Since March 2020, when the COVID-19 pandemic was first officially declared, doctors, nurses and other clinicians have stepped up and shouldered burdens they never anticipated. They rose to the challenge magnificently, caring for the ill while protecting themselves and their families.
But their commitment to helping others has come, in many cases, at no small cost to themselves. Even many of those who didn’t contract the coronavirus have changed forever.
For those who continue to treat patients with ever more virulent strains of the virus, the deluge of need seems unrelenting. And that constant pressure to provide care is giving rise to a new crisis, as providers grapple with the trauma they’ve witnessed and the close calls they and their loved ones have endured.
Burnout among doctors was a problem long before the pandemic dominated every conversation. But COVID-19 has made being a health care provider much more difficult. According to an April 2021 survey conducted by Kaiser Family Foundation and the Washington Post, frontline health care workers’ mental health has taken a hit. Of the respondents, 62% said that worry or stress related to the coronavirus has had a negative impact on their mental health, and 55% say they feel burned out when going to work.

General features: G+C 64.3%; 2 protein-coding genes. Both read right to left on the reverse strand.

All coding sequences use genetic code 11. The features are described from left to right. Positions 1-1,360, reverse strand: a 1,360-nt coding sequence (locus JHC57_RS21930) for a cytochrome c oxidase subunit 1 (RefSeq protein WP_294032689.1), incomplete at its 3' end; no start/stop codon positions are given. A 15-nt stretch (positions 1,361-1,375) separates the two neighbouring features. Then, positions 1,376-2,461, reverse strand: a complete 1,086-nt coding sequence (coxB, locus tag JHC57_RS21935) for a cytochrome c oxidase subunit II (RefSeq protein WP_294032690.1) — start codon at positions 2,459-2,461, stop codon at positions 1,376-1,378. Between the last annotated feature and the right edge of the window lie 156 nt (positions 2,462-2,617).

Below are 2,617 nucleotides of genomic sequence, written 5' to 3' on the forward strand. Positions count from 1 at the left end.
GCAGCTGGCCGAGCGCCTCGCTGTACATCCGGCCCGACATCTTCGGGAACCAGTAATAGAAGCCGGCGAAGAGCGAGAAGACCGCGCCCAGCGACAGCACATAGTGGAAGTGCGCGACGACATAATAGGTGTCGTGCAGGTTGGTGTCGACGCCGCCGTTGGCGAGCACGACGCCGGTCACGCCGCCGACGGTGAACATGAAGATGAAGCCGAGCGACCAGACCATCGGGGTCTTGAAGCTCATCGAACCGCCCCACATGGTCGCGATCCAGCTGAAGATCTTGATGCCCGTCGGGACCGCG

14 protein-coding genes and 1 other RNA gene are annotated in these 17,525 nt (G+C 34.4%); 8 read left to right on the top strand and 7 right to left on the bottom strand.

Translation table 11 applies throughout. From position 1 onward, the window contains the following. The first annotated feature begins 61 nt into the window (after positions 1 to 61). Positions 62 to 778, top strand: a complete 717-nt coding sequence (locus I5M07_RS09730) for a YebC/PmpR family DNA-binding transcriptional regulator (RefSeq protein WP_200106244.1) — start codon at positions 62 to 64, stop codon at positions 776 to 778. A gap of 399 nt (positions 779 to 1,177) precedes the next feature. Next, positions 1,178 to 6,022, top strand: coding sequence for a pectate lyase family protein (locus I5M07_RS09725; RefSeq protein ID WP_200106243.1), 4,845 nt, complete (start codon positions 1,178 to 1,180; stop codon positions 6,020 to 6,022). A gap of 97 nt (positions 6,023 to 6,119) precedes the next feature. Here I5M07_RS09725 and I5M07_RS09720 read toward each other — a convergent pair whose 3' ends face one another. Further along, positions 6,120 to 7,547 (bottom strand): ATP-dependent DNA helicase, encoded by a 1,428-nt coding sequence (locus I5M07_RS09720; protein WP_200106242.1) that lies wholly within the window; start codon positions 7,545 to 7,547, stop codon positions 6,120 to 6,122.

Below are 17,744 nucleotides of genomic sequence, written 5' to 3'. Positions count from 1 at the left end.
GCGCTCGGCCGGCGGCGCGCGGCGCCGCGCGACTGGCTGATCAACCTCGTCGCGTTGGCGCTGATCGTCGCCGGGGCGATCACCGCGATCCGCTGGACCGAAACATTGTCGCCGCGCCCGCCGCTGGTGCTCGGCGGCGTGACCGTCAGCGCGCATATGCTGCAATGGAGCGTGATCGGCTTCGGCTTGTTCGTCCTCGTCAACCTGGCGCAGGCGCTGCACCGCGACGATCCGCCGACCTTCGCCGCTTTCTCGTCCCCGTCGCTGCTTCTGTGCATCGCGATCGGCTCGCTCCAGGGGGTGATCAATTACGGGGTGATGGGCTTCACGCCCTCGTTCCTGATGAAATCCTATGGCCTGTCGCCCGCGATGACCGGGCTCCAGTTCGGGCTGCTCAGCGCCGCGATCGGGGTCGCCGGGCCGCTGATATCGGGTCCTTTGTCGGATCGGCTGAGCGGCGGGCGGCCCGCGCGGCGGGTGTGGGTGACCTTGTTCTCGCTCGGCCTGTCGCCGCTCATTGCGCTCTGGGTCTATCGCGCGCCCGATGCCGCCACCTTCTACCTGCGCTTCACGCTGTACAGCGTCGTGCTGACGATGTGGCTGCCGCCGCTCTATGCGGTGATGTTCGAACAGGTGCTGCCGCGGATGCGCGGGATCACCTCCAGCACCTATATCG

But the term burnout doesn’t seem big enough to encompass all the trauma and heartache caregivers have witnessed, or the challenges it could create for the health care system moving forward. That’s why various organizations and institutions have developed programs and support mechanisms that can help frontline workers now and well into the future.